In summary, the patient’s temperature returned to normal with caspofungin treatment for 10 days. Blood culture was carried out on the 26th and 30th days after admission, and no bacterial growth was found in the two blood cultures. She was discharged on the 33rd day after treatment. And she was followed up every 10 days for 30 days after discharge. Results showed that her temperature was normal. Since then, she has been maintaining the low fat diet.
The timings of the observations (WBC counts, neutrophils, CRP, PCT, ect.) are shown in Fig. 1.
Discussion and conclusions
With the aging of hospitalized patients and the coexistence of many basic diseases, multiple invasive diagnostic procedures, such as broad-spectrum antibiotics, glucocorticoids, immunosuppressive agents, chemotherapy drugs, central venous catheterization and hemodialysis are widly performed [6, 7]. Therefore, incidence of acquired candidiasis and the associated mortality rate have increased [8, 9]. Because of its lack of specific clinical manifestations, candidaemia cannot be diagnosed early, and thus, its mortality rate is high .
C. glabrata is typically a nonpathogenic symbiotic bacteria in the human mucosa, and causes opportunistic infections only occasionally. In recent years, the incidence of blood infections due to C. glabrata has increased . Candidaemia often occurs in patients with neutropaenia. Fw cases of severe agranulocytosis caused by Candida blood infection have been recorded.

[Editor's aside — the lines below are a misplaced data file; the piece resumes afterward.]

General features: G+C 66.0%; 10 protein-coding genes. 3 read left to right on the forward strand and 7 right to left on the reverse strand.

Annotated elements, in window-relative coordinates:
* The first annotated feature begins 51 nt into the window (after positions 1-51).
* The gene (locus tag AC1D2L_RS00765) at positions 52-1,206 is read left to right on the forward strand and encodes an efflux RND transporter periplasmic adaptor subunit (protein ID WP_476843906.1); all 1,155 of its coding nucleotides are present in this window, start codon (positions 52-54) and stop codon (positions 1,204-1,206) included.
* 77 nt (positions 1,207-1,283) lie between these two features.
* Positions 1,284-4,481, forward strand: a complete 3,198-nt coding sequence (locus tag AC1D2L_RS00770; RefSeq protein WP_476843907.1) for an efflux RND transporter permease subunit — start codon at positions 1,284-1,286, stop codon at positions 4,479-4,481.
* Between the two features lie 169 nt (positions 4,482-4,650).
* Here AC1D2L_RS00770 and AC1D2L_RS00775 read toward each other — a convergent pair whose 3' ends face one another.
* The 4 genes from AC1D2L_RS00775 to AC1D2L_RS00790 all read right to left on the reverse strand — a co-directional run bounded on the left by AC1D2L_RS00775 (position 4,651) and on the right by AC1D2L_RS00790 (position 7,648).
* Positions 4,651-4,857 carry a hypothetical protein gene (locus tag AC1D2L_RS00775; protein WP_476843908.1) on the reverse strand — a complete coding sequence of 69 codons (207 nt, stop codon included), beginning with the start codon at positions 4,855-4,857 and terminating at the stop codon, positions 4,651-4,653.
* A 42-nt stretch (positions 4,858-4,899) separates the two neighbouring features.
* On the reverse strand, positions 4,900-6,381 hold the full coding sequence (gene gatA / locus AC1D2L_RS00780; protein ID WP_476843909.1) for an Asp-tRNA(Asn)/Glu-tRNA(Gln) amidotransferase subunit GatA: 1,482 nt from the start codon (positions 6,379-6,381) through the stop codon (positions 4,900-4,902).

Our patient was admitted to hospital for SAP. During treatment, we performed puncture and drainage under the guidance of ultrasound to relieve the intraperitoneal exudation. Although active puncture can effectively relieve intestinal injury caused by SAP , repeated invasive surgery and other catheter implantations increased the risk of blood infection due to Candida . On the 19th day of treatment, the patient appeared to have sudden chills and hyperpyrexia. Considering the possibility of candidaemia, we preserved the specimen and removed the catheter. During this time, the patient was treated with caspofungin. She was subsequently diagnosed with C. glabrata infection based on blood culture, central venous catheterisation, abdominal puncture drainage tube culture, and high-throughput gene detection. Before C. glabrata infection, our patient’s WBC and neutrophil counts can be high or within the normal range. During anti-infection therapy, our patient exhibited severe agranulocytosis. After the infection had been controlled, her WBC and granulocyte counts gradually returned to within the normal range. The potential impact factors have three aspects. Firstly, some antibiotics may cause agranulocytosis, such as Linezolid and meropenem. However, in this case, the WBC count has decreased before linezolid and meropenem is performed. Therefore, we conclude that WBC decline is not directly related to the use of the above two antibiotics, but related to the blood infection caused by C. glabrata. Sencondly, When the patient developed shivering and high fever, she was mainly administrated with nutritional support. Drugs used in nutritional support do not cause agranulocytosis. Thirdly, during the treatment, we cultured the patient’s blood and puncture drainage tubes. There were no pathogenic bacteria associated with agranulocytosis grown. Moreover, she has no medical history of agranulocytosis. After careful exclusion other potential factors causing agranulocytosis, we concluded that her agranulocytosis was related to blood infection due to C. glabrata.